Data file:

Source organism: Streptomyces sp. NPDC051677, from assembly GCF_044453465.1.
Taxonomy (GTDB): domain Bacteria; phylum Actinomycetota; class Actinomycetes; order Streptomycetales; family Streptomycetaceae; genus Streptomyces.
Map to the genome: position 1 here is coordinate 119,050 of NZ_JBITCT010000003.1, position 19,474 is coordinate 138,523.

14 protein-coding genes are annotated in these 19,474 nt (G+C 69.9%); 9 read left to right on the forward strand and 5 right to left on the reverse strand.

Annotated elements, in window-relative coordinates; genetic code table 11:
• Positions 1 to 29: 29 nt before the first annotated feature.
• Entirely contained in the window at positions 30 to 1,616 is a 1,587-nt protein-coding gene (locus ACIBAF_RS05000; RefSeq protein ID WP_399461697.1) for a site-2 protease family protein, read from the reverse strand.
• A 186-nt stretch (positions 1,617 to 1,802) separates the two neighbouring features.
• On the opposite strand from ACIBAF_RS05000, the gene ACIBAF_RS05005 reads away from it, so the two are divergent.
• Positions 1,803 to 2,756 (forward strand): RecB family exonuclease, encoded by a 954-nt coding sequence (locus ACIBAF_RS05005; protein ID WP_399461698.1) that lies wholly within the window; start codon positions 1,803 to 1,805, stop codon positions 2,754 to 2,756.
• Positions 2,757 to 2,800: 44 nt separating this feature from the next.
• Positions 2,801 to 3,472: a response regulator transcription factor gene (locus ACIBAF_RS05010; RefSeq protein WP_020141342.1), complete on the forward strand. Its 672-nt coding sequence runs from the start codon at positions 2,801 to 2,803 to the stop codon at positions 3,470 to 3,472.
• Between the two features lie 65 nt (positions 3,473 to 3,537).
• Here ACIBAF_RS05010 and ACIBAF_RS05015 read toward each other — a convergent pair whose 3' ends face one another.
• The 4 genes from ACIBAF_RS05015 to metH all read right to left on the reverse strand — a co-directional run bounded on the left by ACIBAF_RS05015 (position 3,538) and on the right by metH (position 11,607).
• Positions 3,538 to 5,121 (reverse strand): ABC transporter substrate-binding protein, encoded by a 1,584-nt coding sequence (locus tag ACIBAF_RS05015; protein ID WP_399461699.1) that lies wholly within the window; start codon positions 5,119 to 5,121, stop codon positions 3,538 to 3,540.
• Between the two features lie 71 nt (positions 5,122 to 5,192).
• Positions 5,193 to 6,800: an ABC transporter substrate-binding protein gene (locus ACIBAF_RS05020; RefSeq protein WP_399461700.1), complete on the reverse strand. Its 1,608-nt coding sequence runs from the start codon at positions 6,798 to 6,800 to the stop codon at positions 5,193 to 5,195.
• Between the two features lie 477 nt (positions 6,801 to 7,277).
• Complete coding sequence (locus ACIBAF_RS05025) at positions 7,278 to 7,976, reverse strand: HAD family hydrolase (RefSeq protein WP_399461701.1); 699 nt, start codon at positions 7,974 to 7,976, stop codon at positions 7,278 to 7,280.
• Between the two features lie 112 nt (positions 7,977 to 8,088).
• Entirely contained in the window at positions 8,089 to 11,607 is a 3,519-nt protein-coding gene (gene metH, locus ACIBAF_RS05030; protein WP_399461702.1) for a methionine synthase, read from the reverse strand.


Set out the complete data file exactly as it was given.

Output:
Source organism: Streptomyces sp. NPDC051677, from assembly GCF_044453465.1.
Taxonomy (GTDB): domain Bacteria; phylum Actinomycetota; class Actinomycetes; order Streptomycetales; family Streptomycetaceae; genus Streptomyces.
Map to the genome: position 1 here is coordinate 119,050 of NZ_JBITCT010000003.1, position 19,474 is coordinate 138,523.

14 protein-coding genes are annotated in these 19,474 nt (G+C 69.9%); 9 read left to right on the forward strand and 5 right to left on the reverse strand.

Annotated elements, in window-relative coordinates; genetic code table 11:
• Positions 1 to 29: 29 nt before the first annotated feature.
• Entirely contained in the window at positions 30 to 1,616 is a 1,587-nt protein-coding gene (locus ACIBAF_RS05000; RefSeq protein ID WP_399461697.1) for a site-2 protease family protein, read from the reverse strand.
• A 186-nt stretch (positions 1,617 to 1,802) separates the two neighbouring features.
• On the opposite strand from ACIBAF_RS05000, the gene ACIBAF_RS05005 reads away from it, so the two are divergent.
• Positions 1,803 to 2,756 (forward strand): RecB family exonuclease, encoded by a 954-nt coding sequence (locus ACIBAF_RS05005; protein ID WP_399461698.1) that lies wholly within the window; start codon positions 1,803 to 1,805, stop codon positions 2,754 to 2,756.
• Positions 2,757 to 2,800: 44 nt separating this feature from the next.
• Positions 2,801 to 3,472: a response regulator transcription factor gene (locus ACIBAF_RS05010; RefSeq protein WP_020141342.1), complete on the forward strand. Its 672-nt coding sequence runs from the start codon at positions 2,801 to 2,803 to the stop codon at positions 3,470 to 3,472.
• Between the two features lie 65 nt (positions 3,473 to 3,537).
• Here ACIBAF_RS05010 and ACIBAF_RS05015 read toward each other — a convergent pair whose 3' ends face one another.
• The 4 genes from ACIBAF_RS05015 to metH all read right to left on the reverse strand — a co-directional run bounded on the left by ACIBAF_RS05015 (position 3,538) and on the right by metH (position 11,607).
• Positions 3,538 to 5,121 (reverse strand): ABC transporter substrate-binding protein, encoded by a 1,584-nt coding sequence (locus tag ACIBAF_RS05015; protein ID WP_399461699.1) that lies wholly within the window; start codon positions 5,119 to 5,121, stop codon positions 3,538 to 3,540.
• Between the two features lie 71 nt (positions 5,122 to 5,192).
• Positions 5,193 to 6,800: an ABC transporter substrate-binding protein gene (locus ACIBAF_RS05020; RefSeq protein WP_399461700.1), complete on the reverse strand. Its 1,608-nt coding sequence runs from the start codon at positions 6,798 to 6,800 to the stop codon at positions 5,193 to 5,195.
• Between the two features lie 477 nt (positions 6,801 to 7,277).
• Complete coding sequence (locus ACIBAF_RS05025) at positions 7,278 to 7,976, reverse strand: HAD family hydrolase (RefSeq protein WP_399461701.1); 699 nt, start codon at positions 7,974 to 7,976, stop codon at positions 7,278 to 7,280.
• Between the two features lie 112 nt (positions 7,977 to 8,088).
• Entirely contained in the window at positions 8,089 to 11,607 is a 3,519-nt protein-coding gene (gene metH, locus ACIBAF_RS05030; protein WP_399461702.1) for a methionine synthase, read from the reverse strand.